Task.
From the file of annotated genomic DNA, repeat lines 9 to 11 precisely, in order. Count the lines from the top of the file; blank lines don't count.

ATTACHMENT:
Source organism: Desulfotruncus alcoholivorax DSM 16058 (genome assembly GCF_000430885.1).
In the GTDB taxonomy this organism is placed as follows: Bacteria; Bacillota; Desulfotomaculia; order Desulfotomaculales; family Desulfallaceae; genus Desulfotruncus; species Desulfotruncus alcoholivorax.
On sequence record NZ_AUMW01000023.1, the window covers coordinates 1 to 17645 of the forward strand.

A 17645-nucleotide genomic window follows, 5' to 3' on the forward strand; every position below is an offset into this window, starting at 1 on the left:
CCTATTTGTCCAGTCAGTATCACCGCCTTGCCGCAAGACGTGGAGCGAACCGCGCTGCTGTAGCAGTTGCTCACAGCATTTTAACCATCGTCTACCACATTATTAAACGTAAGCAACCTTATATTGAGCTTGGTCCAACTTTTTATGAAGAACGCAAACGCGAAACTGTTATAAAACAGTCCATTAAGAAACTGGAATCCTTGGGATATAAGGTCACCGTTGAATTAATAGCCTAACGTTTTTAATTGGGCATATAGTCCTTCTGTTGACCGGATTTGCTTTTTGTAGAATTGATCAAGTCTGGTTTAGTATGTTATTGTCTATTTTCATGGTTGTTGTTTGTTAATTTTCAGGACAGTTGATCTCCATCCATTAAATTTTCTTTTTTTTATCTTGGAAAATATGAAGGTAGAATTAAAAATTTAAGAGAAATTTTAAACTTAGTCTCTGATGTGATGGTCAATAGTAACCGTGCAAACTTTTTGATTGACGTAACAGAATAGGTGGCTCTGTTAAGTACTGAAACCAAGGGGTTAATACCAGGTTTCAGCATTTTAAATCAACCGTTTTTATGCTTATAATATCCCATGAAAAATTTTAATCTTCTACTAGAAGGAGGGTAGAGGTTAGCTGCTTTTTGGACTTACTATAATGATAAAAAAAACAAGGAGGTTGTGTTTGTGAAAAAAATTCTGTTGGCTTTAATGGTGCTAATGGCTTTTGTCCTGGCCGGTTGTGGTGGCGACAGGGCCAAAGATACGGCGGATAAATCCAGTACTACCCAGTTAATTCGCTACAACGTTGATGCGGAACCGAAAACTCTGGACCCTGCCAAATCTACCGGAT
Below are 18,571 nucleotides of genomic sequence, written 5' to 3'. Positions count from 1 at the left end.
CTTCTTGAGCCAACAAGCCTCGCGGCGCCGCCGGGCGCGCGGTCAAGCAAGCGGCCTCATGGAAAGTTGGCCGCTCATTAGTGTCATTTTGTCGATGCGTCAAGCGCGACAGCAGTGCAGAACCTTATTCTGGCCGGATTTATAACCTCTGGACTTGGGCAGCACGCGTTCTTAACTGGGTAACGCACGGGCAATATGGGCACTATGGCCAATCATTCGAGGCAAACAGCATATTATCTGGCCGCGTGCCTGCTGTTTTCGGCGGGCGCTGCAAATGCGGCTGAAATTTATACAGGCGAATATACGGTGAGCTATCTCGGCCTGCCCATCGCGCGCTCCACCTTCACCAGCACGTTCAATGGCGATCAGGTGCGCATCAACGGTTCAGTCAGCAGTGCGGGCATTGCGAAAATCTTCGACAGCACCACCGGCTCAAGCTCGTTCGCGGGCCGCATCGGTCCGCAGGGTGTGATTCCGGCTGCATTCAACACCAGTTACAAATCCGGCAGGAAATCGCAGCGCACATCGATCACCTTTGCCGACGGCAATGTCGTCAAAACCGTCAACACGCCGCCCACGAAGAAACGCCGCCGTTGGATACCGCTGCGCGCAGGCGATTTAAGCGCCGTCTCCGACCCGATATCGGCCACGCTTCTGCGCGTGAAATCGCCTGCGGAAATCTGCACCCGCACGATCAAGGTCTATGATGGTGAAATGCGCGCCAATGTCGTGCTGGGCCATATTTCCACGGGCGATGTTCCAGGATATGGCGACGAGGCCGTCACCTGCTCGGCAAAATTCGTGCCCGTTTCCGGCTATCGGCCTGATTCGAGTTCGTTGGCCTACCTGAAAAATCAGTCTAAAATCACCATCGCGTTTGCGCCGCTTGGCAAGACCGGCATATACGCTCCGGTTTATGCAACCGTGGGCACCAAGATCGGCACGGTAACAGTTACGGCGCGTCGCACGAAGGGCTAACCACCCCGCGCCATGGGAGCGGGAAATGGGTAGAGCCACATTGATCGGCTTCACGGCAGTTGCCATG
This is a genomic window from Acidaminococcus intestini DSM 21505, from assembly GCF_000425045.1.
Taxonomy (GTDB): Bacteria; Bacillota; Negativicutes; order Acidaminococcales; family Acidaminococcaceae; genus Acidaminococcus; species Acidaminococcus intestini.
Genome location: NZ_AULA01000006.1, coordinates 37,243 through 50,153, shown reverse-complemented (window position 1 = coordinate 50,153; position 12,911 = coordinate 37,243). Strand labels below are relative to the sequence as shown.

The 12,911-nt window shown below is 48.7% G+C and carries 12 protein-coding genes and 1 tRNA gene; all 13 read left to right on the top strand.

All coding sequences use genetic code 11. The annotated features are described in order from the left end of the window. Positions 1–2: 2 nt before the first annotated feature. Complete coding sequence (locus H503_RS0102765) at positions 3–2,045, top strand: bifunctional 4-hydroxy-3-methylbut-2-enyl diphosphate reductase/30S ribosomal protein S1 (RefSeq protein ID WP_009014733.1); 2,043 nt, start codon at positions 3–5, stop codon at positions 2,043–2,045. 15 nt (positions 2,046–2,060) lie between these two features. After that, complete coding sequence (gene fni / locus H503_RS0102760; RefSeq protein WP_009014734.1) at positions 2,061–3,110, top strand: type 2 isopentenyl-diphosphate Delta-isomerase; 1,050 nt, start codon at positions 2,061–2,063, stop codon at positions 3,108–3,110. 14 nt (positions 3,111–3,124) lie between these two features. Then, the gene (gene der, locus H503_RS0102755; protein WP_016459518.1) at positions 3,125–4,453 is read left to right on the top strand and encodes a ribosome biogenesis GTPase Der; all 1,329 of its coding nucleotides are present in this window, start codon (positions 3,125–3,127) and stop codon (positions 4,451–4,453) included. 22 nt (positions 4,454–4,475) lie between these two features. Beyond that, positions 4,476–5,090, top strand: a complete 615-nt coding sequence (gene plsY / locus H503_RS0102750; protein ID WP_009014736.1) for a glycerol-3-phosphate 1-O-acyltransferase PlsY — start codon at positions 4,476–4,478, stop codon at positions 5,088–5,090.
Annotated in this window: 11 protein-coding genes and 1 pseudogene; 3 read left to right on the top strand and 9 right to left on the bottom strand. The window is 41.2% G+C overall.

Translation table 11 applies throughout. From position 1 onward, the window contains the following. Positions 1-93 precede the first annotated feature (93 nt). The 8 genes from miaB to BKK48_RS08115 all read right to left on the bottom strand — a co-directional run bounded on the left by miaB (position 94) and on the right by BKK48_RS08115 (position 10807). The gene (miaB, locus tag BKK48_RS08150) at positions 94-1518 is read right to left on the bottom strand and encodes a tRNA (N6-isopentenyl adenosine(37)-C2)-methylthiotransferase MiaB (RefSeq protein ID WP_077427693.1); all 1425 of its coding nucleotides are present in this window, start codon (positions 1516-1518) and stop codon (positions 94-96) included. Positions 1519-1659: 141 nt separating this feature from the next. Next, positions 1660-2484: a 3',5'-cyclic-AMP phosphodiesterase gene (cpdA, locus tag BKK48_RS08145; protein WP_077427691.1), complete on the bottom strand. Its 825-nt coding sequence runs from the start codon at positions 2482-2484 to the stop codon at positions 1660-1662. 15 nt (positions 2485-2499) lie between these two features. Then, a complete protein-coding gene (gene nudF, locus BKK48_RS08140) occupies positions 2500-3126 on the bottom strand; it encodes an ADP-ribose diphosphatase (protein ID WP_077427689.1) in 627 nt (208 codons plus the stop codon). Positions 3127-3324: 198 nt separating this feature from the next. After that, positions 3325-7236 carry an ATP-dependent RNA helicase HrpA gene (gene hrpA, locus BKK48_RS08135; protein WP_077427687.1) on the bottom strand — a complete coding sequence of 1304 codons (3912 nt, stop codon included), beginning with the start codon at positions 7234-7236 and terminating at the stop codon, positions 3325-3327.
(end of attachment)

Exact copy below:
Taxonomy (GTDB): Bacteria; Bacillota; Negativicutes; order Acidaminococcales; family Acidaminococcaceae; genus Acidaminococcus; species Acidaminococcus intestini.
Genome location: NZ_AULA01000006.1, coordinates 37,243 through 50,153, shown reverse-complemented (window position 1 = coordinate 50,153; position 12,911 = coordinate 37,243). Strand labels below are relative to the sequence as shown.

The 12,911-nt window shown below is 48.7% G+C and carries 12 protein-coding genes and 1 tRNA gene; all 13 read left to right on the top strand.